For example, for the (East and South) Asian Fantasy Genre Rules book, instead of only using a mish-mash of Chinese and Japanese names, could also include an appendix consisting of a detailed glossary with Chinese, Japanese, Korean, Mongolian, Sanskrit, Vietnamese, Khmer, Thai, Lao, Burmese, Malay, Tagalog, Sinhalese, Tamil, Nepalese, and Tibetan synonyms for all of these features. I mean, all of those cultures have "Fighters" and "Thieves." (e.g. "Fighter" = Japanese "Bushi", Korean "Musa", and Vietnamese "Võ Sĩ.") Could even look in the official foreign-language translations of the D&D Basic Set and PHB for Chinese and Japanese.

And for the African Fantasy book, could include an appendix with official OSE synonyms for all the Africa-relevant classes, races, equipment, monsters, and spells in the Swahili, Amharic, Hausa, Yoruba, Zulu, and Maasai languages (and others).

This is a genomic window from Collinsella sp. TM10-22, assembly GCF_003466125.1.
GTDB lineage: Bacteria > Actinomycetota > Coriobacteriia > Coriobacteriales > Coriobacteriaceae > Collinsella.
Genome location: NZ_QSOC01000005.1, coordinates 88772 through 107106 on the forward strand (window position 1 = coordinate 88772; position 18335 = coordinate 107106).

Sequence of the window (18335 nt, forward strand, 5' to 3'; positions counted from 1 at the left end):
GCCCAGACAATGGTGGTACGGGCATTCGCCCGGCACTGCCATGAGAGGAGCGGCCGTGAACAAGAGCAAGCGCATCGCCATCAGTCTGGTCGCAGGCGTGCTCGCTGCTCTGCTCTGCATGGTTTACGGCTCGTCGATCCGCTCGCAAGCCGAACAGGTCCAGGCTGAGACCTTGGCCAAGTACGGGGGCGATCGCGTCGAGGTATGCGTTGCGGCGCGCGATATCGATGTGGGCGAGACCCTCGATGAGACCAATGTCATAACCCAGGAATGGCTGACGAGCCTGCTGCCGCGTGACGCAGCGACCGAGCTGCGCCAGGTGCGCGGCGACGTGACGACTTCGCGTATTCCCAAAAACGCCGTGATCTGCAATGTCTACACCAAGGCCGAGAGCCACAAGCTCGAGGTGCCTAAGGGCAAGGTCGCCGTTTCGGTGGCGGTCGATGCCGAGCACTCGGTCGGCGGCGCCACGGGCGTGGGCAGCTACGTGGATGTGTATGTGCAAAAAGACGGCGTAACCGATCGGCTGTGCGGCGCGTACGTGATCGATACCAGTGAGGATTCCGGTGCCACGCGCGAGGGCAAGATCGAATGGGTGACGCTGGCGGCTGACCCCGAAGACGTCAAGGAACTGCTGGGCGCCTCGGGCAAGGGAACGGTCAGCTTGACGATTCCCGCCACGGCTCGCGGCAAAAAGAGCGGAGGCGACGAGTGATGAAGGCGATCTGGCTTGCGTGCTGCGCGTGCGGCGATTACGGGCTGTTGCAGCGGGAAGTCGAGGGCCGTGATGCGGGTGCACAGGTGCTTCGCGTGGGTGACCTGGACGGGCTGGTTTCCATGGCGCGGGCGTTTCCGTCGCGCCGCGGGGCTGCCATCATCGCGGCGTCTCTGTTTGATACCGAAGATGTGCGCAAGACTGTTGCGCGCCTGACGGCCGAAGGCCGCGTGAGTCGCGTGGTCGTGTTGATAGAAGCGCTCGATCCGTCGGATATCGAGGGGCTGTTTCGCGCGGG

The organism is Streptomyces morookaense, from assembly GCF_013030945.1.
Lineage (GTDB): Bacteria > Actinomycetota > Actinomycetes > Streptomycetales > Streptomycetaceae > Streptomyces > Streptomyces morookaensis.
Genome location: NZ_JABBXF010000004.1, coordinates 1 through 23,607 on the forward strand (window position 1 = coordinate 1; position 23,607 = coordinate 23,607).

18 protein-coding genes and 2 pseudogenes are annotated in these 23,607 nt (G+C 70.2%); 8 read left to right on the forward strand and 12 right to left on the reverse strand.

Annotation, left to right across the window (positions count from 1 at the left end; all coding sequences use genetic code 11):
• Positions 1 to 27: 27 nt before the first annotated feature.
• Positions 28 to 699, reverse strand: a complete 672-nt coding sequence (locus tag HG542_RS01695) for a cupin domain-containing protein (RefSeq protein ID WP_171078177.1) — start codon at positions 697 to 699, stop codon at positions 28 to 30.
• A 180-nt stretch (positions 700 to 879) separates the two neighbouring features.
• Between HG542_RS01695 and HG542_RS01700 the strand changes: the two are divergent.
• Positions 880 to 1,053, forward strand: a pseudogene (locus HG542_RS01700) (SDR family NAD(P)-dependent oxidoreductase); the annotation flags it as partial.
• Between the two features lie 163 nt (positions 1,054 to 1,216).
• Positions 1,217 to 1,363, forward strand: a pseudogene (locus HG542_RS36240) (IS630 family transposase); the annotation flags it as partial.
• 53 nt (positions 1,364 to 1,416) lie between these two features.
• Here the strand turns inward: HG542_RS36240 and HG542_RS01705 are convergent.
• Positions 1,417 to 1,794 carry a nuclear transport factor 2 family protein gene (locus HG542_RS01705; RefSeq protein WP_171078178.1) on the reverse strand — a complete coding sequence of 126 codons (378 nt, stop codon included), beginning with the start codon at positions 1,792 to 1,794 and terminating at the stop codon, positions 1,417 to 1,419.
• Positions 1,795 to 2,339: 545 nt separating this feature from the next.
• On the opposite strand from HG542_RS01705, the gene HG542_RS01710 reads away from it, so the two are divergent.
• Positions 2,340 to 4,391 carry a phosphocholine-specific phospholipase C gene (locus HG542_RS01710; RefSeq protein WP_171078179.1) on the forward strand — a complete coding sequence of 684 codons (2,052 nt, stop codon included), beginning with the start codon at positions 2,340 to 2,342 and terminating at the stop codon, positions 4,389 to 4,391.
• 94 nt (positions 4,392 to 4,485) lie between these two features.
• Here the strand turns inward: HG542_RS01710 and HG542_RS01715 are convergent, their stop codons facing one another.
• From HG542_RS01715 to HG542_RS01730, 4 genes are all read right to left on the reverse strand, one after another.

If there's some sort of "Magical Medieval Genre" (Western European and Eastern European), and/or Renaissance Genre book, could give the official OSE names for the classes, races, etc in all the main European languages: Spanish, Italian, French, German, Russian, etc.

Once OSE is rolling, I'd like Necrotic Gnome to also consider trying one or more licensed properties (such as anything from Appendix N!) and rendering them as OSE Genre books.

P.S. As far as the "real world" Culture Genre books, could break it down even further, into:

  • Wuxia Genre Rules (e.g. based on Dragon Fist d20 + the Chinese names for OA classes)
  • Sengoku Genre Rules (Japanese names for OA classes)
  • Vedic (or Jambudvipa) Genre Rules (India; inspirations: Ascetic 2E AD&D class, Indian AD&D articles in Dragon magazine, James Wyatt's Mahasarpa OA conversion notes)
  • Tartary (or Turan) Genre Rules (Mongolia and Ancient Turks, as seen in BECMI Ethengar Gazetteer, AD&D Hordelands sourcebook)